You have a novel written. It is fantastic. The characterisation is spot on; the plot takes you from one electrifying scene to the next; you've even worked out how to employ Robert McKee's advice on creating a gap between expectation and result. This will sell! However, many publishers are only interested in work submitted to them by an agent. So you buy a copy of the Writers' and Artists' Yearbook, browse the agents who accept submissions from unpublished writers, narrow it down to those who work in your genre, and start to put together a query letter.

The query letter is more important than you think. It is the agent's first view of the way you use words, their first impression of you. A badly-written one might lead to the agent not even bothering to look at your work.

You will find general advice on writing them in many places, including the aforementioned Yearbook, so I won't repeat that. However there is a really useful and interesting source of advice which I do want to mention - Query Shark.

Janet Reid is a literary agent and in her Query Shark blog writers are invited to pitch their novels to 'the shark'. In return she gives honest, biting feedback on which letters would tempt her to read on, and which wouldn't. In fact, she recommends writers read all the numbered queries on her blog before submitting any work to her for real, to make sure they don't make any basic mistakes.

The good news is that you don't need to submit a query letter to Query Shark, you can benefit from just reading the feedback on the many (over 200!) that have been nibbled or ripped apart on the site. You will learn a lot from Janet's comments, and those posted by blog readers below each post. And some are hilariously funny. In many cases the query sender submits revisions, and it is interesting to see the improvements with each attempt based on the feedback. Therefore, if you are approaching the point when you might submit a novel to agents, working your way through at least some of this blog could be invaluable.

One note - at first it is a bit confusing when you get to the blog, since it is not clear where all these submitted queries are. The best way to navigate is to scroll down to the Blog Archive widget on the right, then expand the years and months. Every query has a number following a hash. April 2008 is the first proper query with comments, and you can then work forwards in time from #1 to #221.

Example, showing how to find the
queries in the Blog Archive widget

Some tips I have picked up from Query Shark

"DON'T EVER START an email query with the address of the person you're sending to. It just wastes space."

"Never say 'should you be interested'. It's bad salesmanship. Always assume yes. Always. It's just a way of looking at the world, not even a tactic, but you need to be a half full glass kind of person to be in publishing."

"'I look forward to hearing from you soon' is one of those phrases I personally loathe. It doesn't matter, I just don't like the idea of you telling me when to answer my query letters. Yes, I'm being a bitch, but I'm ok with that."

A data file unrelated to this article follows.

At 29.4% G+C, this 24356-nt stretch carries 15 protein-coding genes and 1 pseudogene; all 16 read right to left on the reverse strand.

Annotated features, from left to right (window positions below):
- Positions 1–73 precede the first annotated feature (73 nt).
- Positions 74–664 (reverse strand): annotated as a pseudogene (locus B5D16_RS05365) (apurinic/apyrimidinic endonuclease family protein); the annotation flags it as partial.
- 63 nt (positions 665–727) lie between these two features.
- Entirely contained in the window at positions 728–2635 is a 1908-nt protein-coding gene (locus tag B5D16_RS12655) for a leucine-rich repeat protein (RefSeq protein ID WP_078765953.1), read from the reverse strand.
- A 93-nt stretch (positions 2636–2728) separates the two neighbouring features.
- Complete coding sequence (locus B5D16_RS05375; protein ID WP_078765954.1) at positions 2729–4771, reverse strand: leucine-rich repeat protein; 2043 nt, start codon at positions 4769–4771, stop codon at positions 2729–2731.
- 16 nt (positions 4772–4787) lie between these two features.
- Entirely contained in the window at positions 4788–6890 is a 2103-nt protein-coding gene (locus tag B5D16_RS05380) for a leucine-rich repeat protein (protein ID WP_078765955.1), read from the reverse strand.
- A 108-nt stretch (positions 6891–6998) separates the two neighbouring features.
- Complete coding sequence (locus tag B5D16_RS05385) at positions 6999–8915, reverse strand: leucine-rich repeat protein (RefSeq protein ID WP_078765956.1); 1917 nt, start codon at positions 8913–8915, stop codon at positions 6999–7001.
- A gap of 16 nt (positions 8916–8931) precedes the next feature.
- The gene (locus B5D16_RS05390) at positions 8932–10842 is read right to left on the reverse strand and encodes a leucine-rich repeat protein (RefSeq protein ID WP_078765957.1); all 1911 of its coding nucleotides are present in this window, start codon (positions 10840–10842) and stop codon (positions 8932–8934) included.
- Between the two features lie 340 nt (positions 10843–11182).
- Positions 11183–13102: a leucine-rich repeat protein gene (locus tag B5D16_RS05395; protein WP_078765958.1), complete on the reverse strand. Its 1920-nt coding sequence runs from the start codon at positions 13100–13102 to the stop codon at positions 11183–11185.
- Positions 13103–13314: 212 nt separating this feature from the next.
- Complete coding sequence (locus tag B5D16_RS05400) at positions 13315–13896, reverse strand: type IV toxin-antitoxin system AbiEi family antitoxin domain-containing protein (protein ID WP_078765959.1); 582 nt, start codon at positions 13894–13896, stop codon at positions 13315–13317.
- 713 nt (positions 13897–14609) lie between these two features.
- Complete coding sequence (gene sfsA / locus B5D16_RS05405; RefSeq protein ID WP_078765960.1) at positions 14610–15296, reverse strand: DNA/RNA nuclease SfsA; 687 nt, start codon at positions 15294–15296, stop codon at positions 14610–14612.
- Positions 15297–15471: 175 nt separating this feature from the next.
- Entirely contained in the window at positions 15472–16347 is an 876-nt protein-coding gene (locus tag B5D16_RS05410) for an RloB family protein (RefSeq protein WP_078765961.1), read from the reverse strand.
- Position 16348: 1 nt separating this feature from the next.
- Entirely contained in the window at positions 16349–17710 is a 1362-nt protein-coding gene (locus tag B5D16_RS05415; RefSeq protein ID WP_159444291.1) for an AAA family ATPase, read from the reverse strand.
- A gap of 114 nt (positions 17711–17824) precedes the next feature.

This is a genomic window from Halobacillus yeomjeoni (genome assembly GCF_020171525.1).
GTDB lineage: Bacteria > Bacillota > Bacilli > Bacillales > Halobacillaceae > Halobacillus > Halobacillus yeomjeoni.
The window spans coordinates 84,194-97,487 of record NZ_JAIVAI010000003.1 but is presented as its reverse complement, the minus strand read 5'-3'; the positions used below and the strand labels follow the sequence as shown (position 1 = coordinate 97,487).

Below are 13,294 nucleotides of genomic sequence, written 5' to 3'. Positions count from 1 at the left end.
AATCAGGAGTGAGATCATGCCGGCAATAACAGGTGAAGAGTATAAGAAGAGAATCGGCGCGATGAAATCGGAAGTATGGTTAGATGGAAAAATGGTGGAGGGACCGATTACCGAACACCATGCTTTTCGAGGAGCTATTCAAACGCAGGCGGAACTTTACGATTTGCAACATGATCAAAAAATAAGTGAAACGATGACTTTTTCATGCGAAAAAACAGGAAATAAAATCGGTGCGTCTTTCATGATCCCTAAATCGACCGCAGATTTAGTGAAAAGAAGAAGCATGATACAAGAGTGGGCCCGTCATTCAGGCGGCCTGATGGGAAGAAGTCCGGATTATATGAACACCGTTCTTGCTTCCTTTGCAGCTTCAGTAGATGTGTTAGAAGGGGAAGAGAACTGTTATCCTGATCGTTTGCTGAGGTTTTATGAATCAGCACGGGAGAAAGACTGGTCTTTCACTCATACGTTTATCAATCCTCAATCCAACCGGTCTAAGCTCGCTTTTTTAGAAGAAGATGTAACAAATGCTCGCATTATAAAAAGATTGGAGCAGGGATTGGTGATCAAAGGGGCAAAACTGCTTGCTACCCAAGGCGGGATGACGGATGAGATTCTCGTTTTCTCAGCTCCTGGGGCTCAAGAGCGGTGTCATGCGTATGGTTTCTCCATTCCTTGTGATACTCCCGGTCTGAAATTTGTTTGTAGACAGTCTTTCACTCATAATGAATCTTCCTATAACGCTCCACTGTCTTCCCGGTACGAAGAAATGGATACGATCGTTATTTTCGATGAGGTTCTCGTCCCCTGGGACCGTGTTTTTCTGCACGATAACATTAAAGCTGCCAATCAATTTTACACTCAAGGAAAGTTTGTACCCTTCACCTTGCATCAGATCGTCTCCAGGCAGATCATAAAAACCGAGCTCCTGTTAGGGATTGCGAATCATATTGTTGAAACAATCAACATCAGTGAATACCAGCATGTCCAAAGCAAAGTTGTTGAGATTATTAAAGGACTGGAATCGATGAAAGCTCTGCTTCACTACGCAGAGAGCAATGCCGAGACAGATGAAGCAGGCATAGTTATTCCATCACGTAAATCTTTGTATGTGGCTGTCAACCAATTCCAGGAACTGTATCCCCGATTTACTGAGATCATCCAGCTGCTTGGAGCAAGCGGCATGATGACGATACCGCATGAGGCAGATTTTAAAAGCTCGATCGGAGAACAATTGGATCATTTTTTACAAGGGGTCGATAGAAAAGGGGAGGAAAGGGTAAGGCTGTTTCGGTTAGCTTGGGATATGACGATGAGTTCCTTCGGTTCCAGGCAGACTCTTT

"You're going to waste a LOT of time if you only query one agent at a time. No one expects exclusive queries. Some agents want exclusives if they are reading the entire ms, but exclusive queries..nope."

Some examples of queries that were severely bitten by the shark

"This sounds like a masters thesis or some pretentious literary review."

"fiction novel is a phrase that draws an instant rejection. I'd stop reading here if I'd made it past paragraph three."

"We're on the third draft and it's not the query form that's causing you problems, it's your writing. This is still getting a form letter rejection."

"Dear Madam, (err, no. Dear Ms Reid, Dear Janet, Dear Sweetums, but no, not ever Dear Madam)"

"Right away I know you could cut 25,000 words from the novel because you can cut a lot from your first two lines of the query letter. I'm not averse to long ass novels, but they still have to be taut and muscular writing. This is not taut writing."

"With all due respect, don't ever include that you've been writing novels since you were ten. That's not a publishing credit. It screams amateur."

"This sentence reminds me of the surrealist joke: "Knock knock!" "Mustard." All the words are in English, I recognize and understand the meaning of each one. I just don't understand the meaning of the sentence. I know what it says. I have no clue what it means. I honestly don't even know where to start."

"What you've got here is all set up. There's no antagonist. There's no plot."

"I'm sorry, I find every single one of these characters repellent. I don't want to read about them, I want to Purell my computer screen."

"The purpose of a query letter is to entice an agent to read on. This is a packing list instead of a of a word picture of the contents of the box, or a list of ingredients for a cake rather than a taste of the cake itself."

Occasionally a writer will win first time

"The heck with critiquing this. Send pages at once."

"Send pages at once. Do not pause to sleep or eat."

"This generates an immediate request for pages. Yes, it's not perfect, but it's vivid, fun and it's clear the writer has a sense of joie de vivre. Of course I want to read it."